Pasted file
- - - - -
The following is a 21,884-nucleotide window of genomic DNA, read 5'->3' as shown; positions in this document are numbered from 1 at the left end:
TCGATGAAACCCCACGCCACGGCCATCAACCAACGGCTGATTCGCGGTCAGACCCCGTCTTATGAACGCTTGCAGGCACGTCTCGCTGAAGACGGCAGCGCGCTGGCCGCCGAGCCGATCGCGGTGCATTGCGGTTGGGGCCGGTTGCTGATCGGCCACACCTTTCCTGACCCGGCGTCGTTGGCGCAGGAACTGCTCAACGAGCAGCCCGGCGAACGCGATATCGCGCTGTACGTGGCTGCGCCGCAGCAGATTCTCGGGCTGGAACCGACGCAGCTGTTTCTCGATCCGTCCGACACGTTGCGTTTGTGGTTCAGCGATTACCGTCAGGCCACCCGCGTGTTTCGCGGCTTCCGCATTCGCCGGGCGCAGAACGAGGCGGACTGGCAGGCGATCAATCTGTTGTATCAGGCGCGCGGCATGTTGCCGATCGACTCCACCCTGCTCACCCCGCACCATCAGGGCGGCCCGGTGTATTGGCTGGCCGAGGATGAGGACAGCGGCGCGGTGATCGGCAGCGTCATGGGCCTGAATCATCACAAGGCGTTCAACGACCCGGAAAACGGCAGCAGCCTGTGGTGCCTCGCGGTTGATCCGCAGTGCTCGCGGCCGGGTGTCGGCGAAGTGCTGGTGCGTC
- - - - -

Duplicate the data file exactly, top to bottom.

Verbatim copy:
The following is a 21,884-nucleotide window of genomic DNA, read 5'->3' as shown; positions in this document are numbered from 1 at the left end:
TCGATGAAACCCCACGCCACGGCCATCAACCAACGGCTGATTCGCGGTCAGACCCCGTCTTATGAACGCTTGCAGGCACGTCTCGCTGAAGACGGCAGCGCGCTGGCCGCCGAGCCGATCGCGGTGCATTGCGGTTGGGGCCGGTTGCTGATCGGCCACACCTTTCCTGACCCGGCGTCGTTGGCGCAGGAACTGCTCAACGAGCAGCCCGGCGAACGCGATATCGCGCTGTACGTGGCTGCGCCGCAGCAGATTCTCGGGCTGGAACCGACGCAGCTGTTTCTCGATCCGTCCGACACGTTGCGTTTGTGGTTCAGCGATTACCGTCAGGCCACCCGCGTGTTTCGCGGCTTCCGCATTCGCCGGGCGCAGAACGAGGCGGACTGGCAGGCGATCAATCTGTTGTATCAGGCGCGCGGCATGTTGCCGATCGACTCCACCCTGCTCACCCCGCACCATCAGGGCGGCCCGGTGTATTGGCTGGCCGAGGATGAGGACAGCGGCGCGGTGATCGGCAGCGTCATGGGCCTGAATCATCACAAGGCGTTCAACGACCCGGAAAACGGCAGCAGCCTGTGGTGCCTCGCGGTTGATCCGCAGTGCTCGCGGCCGGGTGTCGGCGAAGTGCTGGTGCGTC